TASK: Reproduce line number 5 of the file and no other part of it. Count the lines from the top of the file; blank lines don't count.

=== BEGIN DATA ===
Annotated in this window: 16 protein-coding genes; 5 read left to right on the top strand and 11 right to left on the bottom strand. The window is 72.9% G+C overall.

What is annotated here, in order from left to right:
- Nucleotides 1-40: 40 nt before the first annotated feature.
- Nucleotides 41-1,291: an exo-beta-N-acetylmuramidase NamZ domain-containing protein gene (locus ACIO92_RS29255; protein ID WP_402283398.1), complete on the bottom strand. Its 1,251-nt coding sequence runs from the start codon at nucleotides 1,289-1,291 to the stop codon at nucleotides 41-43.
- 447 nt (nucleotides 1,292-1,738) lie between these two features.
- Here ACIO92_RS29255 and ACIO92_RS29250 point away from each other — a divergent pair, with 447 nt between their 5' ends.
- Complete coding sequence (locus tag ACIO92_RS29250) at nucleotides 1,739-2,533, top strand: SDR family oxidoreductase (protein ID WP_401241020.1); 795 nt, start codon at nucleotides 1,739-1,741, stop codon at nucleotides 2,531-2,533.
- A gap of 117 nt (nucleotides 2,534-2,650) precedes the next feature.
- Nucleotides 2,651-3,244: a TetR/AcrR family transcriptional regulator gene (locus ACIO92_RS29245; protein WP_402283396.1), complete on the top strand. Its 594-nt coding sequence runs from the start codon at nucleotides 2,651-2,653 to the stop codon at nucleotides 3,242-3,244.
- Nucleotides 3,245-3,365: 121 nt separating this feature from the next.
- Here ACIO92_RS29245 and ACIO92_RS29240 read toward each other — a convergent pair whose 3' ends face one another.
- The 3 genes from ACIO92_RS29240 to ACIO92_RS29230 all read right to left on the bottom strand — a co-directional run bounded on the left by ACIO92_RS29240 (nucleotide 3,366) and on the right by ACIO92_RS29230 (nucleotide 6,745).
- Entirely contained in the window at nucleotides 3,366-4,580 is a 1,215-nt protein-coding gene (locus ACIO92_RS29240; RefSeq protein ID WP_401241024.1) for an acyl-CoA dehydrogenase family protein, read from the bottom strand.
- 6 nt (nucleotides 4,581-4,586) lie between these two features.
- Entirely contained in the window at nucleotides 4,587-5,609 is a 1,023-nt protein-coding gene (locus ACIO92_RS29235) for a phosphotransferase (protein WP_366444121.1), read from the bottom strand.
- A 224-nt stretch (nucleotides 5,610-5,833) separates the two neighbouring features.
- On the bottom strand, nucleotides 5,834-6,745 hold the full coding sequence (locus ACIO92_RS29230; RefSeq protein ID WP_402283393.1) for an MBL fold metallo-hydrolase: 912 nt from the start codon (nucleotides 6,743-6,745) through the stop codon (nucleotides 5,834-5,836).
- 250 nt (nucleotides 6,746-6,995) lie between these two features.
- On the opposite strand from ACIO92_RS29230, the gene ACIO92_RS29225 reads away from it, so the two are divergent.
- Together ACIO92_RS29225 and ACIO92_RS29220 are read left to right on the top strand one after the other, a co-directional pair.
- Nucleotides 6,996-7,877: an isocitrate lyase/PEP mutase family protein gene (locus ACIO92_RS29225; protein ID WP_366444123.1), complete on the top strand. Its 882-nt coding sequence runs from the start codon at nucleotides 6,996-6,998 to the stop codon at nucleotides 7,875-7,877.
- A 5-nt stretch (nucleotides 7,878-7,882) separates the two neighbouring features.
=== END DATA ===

- 447 nt (nucleotides 1,292-1,738) lie between these two features.